This included when we were talking about a female to another female ("I"m meeting Miller for lunch"), addressing a female ("Hey, Miller, you still want to have lunch?"), and leaving a message ("This is Jones, give me a call back about lunch tomorrow"). There were a few times we used first names, but those tended to be in a civilian setting with soldiers we considered close friends.

I can't speak for all soldiers, of course, so YMMV. And I can't speak at all for cops.

Bernita said...

A.R., it does sometimes depend on rank.

Saundra Mitchell said...

But what about a group of only female cops or soldiers?

When I was in the Army, we all called one another by our last names, even though we were free to use our first names if we so chose.

Saundra Mitchell said...

(Er, it should go without saying that I'm a woman, and my entire platoon in Basic was female.)

Feisty said...

Miss Snark, you are particularly snarky today.

You may need a break from that slush pile.

Stacy said...

Interesting topic that came up when I was a teenager - and just to be clear, I'm a Jamaican, so the social culture may be different from the average readers. A new Physics teacher, twenty-something male, had a habit of referring to all his students by their surname. This marked him as having attended and perhaps taught in an all-boys' school, where calling each other by surnames is brash and manly. In the all-girls' school that I attended, however, it was a matter of days before the 16-year-old junior physicists revolted. They had NEVER been so offended. He was the RUDEST man ever, and one particular friend of mine, Nicky H., vowed to do something about that APPALLING man. Physics teachers were very, very scarce, so it seemed that they would have to put up with him, or do without a teacher. Well, 3 weeks later, he was gone, and the Physics class finished the year travelling to another school for class.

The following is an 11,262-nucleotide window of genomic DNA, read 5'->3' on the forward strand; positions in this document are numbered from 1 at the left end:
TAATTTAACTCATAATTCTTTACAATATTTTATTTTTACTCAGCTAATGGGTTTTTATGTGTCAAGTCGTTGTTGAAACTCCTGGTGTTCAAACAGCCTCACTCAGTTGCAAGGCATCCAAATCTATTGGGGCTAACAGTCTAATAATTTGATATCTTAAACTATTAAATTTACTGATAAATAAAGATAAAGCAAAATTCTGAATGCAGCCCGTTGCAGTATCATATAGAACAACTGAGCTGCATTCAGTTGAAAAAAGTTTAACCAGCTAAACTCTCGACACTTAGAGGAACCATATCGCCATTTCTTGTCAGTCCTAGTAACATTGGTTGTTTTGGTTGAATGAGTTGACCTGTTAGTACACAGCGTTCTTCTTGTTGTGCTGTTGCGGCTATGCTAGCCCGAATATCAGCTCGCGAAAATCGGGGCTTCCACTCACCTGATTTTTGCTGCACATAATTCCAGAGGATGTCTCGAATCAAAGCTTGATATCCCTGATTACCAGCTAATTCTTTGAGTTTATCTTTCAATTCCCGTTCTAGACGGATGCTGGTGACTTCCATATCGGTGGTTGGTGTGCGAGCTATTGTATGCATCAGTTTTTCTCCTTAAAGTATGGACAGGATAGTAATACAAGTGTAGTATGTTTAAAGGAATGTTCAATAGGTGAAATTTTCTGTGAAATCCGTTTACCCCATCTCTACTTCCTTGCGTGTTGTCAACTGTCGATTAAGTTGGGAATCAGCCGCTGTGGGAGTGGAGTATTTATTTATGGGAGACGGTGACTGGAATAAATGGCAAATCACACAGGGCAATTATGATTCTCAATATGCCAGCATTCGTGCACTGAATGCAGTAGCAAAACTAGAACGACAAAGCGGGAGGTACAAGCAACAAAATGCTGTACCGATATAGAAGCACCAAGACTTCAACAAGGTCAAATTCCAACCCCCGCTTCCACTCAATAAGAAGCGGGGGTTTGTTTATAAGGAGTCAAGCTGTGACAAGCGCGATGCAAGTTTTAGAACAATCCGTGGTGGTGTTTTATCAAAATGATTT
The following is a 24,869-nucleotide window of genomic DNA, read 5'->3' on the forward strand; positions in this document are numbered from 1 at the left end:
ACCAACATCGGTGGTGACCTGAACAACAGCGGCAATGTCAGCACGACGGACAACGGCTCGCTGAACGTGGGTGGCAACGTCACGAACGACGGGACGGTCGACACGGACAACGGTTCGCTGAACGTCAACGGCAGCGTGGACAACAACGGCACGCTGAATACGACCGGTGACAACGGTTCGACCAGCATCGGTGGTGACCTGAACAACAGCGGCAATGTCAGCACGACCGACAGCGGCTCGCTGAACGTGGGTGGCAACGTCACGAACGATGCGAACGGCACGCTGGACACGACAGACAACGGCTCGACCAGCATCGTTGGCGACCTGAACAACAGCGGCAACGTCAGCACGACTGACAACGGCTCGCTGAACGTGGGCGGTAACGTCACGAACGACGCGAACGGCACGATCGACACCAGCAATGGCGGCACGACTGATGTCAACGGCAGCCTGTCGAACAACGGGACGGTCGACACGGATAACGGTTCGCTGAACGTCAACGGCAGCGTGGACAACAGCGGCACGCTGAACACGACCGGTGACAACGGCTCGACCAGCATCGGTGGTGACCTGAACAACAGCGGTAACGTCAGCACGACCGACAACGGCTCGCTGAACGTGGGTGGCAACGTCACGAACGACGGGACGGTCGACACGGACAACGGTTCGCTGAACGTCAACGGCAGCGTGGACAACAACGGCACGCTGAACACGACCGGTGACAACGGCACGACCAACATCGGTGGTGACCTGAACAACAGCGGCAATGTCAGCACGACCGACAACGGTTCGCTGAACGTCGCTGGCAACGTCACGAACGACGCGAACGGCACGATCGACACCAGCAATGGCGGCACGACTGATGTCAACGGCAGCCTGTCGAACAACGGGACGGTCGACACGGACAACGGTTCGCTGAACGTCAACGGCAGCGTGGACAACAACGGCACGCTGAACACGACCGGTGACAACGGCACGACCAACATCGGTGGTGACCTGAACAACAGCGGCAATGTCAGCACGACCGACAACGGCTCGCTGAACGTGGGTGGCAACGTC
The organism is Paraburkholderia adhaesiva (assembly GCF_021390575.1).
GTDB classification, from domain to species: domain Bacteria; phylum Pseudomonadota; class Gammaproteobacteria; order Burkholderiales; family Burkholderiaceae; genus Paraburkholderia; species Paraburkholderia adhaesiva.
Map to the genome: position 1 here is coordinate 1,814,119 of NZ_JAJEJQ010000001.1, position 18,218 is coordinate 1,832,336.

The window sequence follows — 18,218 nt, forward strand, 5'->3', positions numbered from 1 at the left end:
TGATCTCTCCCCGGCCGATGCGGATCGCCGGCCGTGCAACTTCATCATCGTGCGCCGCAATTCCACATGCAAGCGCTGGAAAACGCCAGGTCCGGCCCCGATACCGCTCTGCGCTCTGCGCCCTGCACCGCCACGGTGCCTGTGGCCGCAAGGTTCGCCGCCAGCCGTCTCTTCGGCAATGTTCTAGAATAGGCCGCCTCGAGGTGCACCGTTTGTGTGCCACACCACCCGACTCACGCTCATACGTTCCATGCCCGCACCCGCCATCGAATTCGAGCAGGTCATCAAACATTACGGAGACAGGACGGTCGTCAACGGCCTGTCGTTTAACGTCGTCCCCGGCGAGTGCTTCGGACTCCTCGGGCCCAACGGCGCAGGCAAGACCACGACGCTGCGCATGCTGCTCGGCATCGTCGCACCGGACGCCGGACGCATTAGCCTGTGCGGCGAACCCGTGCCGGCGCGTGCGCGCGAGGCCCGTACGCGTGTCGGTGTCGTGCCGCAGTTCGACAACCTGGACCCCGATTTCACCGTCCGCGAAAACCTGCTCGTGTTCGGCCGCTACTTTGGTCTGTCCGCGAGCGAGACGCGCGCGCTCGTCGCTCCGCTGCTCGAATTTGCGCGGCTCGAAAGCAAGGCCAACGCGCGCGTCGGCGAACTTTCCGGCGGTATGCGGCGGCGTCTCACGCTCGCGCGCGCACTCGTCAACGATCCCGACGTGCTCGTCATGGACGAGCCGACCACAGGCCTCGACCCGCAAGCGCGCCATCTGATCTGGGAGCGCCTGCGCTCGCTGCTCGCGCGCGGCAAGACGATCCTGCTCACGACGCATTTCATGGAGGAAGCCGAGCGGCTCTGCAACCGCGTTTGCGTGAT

True story.

Squire said...

"By any other name" , a classic episode of Startrek TOS

Cyclus said...

I'd always refer to Miss Snark by that social title, especially since that's her preference. But I'd use "Ms." (not MS. or ms., which can refer to "manuscript") when sending the agent behind Miss Snark's persona a query letter.

Anonymous said...

From Emelle in OK: Coarse men say, "Take a leak for me, will ya?"

Names and titles are important:
"Miss Hattie" is an elderly woman in the South. It is also common in southern regions to call children and siblings "Brother" and "Sister" instead of using given names. "Sister, please pass the grits to Brother."
"Master Robert" might be a boy in upper-class society.
"I had a lot of uncles" means my mother was a slut.
A woman might call her husband "Mister" to emphasize his authority over her. "Mr. Jones would never allow that in our home."

Answer for a.r.yngve: Does a female cop wear a name tag that says "Barbie"? No, she has a surname just like her male counterparts. Off the job, at home with friends and family, she'd be Barbie, but on the job she'd be called Smith, or (title) Smith, except perhaps by her partner. Again, not all partners are pals. As Miss Snark says, it's nuance: How intimate is the relationship?